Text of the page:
Last night, ETP swung by the 92nd Street Y, one of the more established epicenters of Jewish cultural life in Manhattan, to hear the New Yorker's Patricia Marx and Adam Gopnik talk about what they love and hate about New York--and riff off the fact that they happen to live in the same apartment building. The 92Y has been around for a long time and so, it seemed, had been much of last night's audience. It was therefore notable that the 92Y made an effort to invite a bunch of bloggers and other new media types to cover the event, even going so far as to reserve the first couple of rows of the lecture hall for the kinds of folk more accustomed to shooting spitballs from the peanut gallery. For the schmooze and booze reception before the talk, Andrew Krucoff, who runs the 92Y Blog, helped draw in the likes of Radar's Jeff Bercovici, Cookie blogmaster Peter Feld, New Yorker-phile Emily Gordon, Jason Kottke, Galleycat's Ron Hogan, Eater's Ben Leventhal, Gothamist's Youngna Park, Felix Salmon, am New York's Julia Allison, Kvetcher David Kelsey, Esther Kustanowitz of Jewlicious, Lilit Marcus of Jewschool, Eli Valley, Rebecca Wiener, Jessie Bodzin and Sarah Maxwell of Heeb Mag, jewcy's Izzy Grinspan and Amy Odell, Steven I. Weiss aka the Canonist, and a guy who ETP can't help but think was Timothy "Speed" Levitch with a haircut.
During the talk, Marx (whom Gopnik calls "Patty") and Gopnik (whom Marx calls "the human Google") swapped amusing stories, such as the time Marx crashed to her building's basement in an elevator and water started pouring in (she was fine, but there were cockroaches in there), the equally gross ginormous sewer rats in the basement of Gopnik's old Soho loft (back when young writers could afford to live there), and Charlie Ravioli, the imaginary friend of Gopnik's daughter, Olivia, who was always too busy to play with her ("I keep getting his machine!"). In addition to providing pithy observations about life in New York, they also served as a pat illustration of same:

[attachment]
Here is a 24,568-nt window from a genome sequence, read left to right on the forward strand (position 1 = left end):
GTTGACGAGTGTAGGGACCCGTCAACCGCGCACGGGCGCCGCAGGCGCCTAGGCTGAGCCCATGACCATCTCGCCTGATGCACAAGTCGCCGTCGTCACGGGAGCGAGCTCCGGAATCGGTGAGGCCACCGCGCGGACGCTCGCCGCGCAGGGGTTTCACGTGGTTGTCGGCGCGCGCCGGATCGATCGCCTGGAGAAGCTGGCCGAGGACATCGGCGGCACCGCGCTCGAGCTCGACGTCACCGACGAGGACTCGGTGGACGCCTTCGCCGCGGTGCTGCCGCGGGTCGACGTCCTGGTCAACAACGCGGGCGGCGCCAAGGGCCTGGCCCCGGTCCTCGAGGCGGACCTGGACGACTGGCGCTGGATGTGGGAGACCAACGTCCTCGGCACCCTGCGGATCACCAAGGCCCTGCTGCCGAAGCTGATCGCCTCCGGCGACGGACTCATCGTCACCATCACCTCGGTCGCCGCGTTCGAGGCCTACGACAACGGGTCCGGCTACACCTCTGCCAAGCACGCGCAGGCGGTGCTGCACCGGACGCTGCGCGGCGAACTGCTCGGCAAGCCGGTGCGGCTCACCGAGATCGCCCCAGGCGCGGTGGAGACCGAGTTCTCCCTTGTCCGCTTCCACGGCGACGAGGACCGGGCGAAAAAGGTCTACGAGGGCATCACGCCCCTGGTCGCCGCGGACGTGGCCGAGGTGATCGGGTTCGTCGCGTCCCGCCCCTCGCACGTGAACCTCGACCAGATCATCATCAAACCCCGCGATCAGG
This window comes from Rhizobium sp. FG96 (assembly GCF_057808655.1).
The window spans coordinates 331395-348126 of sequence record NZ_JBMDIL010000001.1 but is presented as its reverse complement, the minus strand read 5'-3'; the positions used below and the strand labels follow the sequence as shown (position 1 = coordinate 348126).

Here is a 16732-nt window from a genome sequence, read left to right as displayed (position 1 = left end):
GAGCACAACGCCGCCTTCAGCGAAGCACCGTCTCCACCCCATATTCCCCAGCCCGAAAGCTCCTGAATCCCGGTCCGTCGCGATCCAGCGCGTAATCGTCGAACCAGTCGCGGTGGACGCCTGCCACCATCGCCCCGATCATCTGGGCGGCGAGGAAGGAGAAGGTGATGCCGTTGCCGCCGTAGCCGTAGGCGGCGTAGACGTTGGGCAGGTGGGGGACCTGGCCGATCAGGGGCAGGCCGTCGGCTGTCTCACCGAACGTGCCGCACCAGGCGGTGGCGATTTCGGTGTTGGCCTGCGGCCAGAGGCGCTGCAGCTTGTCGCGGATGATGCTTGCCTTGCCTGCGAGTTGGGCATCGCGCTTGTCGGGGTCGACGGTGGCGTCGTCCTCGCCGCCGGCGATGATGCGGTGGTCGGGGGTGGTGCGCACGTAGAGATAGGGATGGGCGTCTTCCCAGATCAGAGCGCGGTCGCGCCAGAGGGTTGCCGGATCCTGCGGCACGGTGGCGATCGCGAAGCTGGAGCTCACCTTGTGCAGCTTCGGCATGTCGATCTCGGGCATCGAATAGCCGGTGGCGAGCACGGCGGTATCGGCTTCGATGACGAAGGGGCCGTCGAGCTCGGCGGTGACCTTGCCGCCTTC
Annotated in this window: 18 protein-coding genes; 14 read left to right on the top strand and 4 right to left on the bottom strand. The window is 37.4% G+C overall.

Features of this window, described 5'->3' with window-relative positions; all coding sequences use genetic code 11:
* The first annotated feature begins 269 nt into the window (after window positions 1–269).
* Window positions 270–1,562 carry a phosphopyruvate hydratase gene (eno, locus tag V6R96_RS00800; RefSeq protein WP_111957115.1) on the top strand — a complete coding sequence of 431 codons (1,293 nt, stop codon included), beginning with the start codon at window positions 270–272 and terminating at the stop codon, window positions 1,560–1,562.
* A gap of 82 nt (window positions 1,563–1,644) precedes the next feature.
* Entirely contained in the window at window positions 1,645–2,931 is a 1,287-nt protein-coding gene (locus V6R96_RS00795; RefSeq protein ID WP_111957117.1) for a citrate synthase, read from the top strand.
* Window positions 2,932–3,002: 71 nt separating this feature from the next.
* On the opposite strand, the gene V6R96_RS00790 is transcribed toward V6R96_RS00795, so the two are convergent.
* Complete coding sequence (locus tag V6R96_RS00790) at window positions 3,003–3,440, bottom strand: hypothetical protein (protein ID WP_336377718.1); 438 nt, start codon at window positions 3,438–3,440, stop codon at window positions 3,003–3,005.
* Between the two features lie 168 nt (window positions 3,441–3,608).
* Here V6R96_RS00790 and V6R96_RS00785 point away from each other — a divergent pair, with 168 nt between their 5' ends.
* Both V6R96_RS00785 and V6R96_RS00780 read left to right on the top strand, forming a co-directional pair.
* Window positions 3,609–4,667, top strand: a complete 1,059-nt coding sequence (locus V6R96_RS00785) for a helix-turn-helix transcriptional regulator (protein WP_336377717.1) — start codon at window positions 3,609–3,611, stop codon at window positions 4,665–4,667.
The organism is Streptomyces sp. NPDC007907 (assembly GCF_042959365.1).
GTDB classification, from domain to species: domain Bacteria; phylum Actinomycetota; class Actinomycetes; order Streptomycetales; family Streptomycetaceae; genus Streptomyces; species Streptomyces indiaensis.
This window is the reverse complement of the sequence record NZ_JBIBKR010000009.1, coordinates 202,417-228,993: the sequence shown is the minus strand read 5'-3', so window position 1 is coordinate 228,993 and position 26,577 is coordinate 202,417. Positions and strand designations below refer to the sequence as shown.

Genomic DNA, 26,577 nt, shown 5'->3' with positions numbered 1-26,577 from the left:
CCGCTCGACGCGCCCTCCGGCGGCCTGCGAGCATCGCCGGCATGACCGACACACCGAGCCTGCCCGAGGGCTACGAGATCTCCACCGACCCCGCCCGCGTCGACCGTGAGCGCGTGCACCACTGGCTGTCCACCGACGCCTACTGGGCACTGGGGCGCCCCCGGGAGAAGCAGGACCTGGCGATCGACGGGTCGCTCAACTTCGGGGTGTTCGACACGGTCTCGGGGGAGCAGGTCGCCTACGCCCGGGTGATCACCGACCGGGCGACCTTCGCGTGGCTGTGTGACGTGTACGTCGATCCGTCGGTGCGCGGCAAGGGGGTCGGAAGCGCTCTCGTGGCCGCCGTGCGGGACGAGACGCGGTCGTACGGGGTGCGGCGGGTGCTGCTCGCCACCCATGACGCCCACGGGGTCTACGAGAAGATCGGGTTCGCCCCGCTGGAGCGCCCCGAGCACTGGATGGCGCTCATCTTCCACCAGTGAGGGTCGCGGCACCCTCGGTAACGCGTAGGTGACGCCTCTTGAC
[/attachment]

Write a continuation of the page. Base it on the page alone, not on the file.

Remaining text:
Gopnik: I got married within about 72 hours of arriving in New York...but you've been single here for most of the time, right?
Marx (who lives happily with her boyfriend), also read from her new book Him Her Him Again The End of Him which draws on her experience as a writer for SNL (and, presumably, being single since that's a big theme of the book) (perhaps she was waiting for Charlie Ravioli to call). Then the talk wound up and the bloggers scattered into the night, or around the corner for drinks, because that's what bloggers do.
Above, host Andrew Krucoff tries to touch Gopnik, lightly, oh please just once.
Update: Emily Gordon's take at Emdashes.